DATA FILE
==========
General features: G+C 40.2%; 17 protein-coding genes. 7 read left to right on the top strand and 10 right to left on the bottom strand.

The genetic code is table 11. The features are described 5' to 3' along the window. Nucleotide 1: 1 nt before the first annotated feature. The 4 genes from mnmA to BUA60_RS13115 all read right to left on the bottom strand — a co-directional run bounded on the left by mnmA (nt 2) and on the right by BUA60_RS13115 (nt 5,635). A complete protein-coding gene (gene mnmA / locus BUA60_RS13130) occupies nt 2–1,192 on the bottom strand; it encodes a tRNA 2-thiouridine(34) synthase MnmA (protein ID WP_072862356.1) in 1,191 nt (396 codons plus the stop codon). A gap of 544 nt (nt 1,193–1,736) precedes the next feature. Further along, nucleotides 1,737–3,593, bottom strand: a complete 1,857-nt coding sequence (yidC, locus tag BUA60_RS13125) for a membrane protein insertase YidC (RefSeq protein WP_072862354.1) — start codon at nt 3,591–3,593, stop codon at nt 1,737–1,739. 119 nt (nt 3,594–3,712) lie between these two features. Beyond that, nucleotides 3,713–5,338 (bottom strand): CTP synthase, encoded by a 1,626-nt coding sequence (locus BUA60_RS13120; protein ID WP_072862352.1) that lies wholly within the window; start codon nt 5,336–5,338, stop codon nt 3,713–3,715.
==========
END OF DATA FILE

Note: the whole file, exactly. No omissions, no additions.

General features: G+C 40.2%; 17 protein-coding genes. 7 read left to right on the top strand and 10 right to left on the bottom strand.

The genetic code is table 11. The features are described 5' to 3' along the window. Nucleotide 1: 1 nt before the first annotated feature. The 4 genes from mnmA to BUA60_RS13115 all read right to left on the bottom strand — a co-directional run bounded on the left by mnmA (nt 2) and on the right by BUA60_RS13115 (nt 5,635). A complete protein-coding gene (gene mnmA / locus BUA60_RS13130) occupies nt 2–1,192 on the bottom strand; it encodes a tRNA 2-thiouridine(34) synthase MnmA (protein ID WP_072862356.1) in 1,191 nt (396 codons plus the stop codon). A gap of 544 nt (nt 1,193–1,736) precedes the next feature. Further along, nucleotides 1,737–3,593, bottom strand: a complete 1,857-nt coding sequence (yidC, locus tag BUA60_RS13125) for a membrane protein insertase YidC (RefSeq protein WP_072862354.1) — start codon at nt 3,591–3,593, stop codon at nt 1,737–1,739. 119 nt (nt 3,594–3,712) lie between these two features. Beyond that, nucleotides 3,713–5,338 (bottom strand): CTP synthase, encoded by a 1,626-nt coding sequence (locus BUA60_RS13120; protein ID WP_072862352.1) that lies wholly within the window; start codon nt 5,336–5,338, stop codon nt 3,713–3,715.